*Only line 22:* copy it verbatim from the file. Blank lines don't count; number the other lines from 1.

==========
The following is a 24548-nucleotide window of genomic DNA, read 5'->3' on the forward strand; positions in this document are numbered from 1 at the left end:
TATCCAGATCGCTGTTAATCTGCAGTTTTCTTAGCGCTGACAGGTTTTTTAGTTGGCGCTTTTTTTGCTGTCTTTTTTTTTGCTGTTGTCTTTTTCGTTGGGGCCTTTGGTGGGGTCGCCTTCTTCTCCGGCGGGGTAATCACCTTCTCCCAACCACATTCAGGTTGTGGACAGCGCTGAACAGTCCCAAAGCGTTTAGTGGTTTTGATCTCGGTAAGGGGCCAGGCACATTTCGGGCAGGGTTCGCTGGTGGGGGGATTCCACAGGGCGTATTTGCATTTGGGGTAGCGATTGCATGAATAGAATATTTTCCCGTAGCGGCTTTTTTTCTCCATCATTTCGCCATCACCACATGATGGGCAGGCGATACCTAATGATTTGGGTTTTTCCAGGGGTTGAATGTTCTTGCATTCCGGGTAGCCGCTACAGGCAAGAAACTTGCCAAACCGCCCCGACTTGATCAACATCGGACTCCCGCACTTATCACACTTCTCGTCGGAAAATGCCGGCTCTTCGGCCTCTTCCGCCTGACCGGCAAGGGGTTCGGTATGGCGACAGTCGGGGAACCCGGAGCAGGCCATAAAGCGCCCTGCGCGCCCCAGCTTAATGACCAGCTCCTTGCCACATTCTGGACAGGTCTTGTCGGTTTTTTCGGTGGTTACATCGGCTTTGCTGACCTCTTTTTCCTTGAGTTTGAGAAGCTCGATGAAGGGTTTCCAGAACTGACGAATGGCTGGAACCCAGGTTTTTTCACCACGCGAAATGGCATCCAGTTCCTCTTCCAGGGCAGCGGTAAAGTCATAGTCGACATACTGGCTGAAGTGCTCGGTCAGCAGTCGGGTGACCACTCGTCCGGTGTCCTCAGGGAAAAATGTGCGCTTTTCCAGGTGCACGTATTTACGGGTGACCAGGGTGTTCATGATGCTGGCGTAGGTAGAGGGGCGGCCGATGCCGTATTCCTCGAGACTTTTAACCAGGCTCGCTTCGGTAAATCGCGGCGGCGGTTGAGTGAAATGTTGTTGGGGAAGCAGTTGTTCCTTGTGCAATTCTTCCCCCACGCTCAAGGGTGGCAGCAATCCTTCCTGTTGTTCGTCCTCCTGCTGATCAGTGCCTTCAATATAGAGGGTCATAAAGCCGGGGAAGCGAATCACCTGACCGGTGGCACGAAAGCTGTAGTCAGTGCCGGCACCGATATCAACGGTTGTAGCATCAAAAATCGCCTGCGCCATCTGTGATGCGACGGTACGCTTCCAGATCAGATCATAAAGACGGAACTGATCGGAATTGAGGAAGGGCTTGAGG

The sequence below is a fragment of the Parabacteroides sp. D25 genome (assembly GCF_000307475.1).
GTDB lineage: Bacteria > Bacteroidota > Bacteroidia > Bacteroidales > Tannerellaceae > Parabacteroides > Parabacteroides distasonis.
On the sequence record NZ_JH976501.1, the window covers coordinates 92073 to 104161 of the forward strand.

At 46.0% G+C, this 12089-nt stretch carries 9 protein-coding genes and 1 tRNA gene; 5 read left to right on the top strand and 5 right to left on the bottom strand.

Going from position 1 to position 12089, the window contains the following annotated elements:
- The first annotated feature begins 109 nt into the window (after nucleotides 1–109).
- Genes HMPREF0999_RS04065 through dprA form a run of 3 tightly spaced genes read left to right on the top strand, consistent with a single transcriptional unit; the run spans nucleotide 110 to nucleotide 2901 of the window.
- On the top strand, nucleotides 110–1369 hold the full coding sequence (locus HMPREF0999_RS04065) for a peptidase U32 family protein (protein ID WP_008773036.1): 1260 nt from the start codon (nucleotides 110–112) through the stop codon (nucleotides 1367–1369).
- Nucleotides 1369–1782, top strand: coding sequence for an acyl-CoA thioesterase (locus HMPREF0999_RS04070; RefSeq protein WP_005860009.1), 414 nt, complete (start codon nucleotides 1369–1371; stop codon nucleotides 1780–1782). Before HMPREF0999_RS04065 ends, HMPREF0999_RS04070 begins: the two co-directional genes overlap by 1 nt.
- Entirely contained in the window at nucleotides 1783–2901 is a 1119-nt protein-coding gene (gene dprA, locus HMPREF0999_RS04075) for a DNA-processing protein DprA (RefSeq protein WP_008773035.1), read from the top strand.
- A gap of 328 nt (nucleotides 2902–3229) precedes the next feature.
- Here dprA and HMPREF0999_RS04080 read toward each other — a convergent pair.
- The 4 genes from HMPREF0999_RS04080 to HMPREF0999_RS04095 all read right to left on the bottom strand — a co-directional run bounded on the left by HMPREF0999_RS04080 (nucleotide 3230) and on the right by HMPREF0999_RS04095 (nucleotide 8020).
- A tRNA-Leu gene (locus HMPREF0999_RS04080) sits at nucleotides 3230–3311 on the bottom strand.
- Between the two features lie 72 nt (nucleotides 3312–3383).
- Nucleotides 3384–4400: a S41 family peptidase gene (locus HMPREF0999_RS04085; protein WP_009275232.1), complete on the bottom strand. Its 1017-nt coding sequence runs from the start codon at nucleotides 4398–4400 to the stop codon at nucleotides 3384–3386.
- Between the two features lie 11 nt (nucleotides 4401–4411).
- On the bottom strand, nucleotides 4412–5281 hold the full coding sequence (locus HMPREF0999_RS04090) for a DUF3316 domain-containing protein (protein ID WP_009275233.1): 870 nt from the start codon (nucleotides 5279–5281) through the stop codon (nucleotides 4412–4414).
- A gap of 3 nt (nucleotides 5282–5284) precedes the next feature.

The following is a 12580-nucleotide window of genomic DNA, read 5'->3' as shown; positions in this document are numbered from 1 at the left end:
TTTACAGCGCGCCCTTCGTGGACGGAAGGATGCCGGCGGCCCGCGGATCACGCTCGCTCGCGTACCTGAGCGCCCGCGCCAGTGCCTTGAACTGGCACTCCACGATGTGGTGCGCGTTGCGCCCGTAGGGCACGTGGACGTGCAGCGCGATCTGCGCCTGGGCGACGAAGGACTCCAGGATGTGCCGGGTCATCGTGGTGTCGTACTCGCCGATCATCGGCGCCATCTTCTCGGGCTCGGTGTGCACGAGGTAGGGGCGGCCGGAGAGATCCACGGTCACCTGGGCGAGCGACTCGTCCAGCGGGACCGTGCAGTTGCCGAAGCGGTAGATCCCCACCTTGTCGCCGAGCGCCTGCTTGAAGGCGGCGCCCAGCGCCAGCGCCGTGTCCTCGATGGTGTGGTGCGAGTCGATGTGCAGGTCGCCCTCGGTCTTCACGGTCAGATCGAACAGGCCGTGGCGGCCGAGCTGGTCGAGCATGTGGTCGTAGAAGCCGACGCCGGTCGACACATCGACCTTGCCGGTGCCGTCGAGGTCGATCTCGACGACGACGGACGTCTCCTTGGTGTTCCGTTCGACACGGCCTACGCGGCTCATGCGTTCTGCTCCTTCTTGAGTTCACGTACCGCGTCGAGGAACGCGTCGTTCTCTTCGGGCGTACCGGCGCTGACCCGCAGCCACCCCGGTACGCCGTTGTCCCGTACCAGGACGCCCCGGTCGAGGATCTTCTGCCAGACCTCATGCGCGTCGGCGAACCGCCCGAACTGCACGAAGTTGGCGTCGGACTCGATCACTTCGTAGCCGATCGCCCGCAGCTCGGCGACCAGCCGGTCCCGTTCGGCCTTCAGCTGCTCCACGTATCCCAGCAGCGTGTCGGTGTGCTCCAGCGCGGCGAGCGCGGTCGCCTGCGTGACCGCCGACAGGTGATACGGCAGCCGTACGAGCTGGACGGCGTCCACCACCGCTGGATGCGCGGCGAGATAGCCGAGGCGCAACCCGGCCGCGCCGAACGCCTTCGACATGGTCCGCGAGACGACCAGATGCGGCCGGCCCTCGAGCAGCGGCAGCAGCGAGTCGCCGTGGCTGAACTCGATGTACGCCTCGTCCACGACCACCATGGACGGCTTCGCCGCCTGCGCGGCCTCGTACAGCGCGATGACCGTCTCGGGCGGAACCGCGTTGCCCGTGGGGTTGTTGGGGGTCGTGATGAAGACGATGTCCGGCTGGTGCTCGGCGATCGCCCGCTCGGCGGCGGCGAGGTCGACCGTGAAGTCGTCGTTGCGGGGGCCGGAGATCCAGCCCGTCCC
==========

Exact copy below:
The following is a 12580-nucleotide window of genomic DNA, read 5'->3' as shown; positions in this document are numbered from 1 at the left end: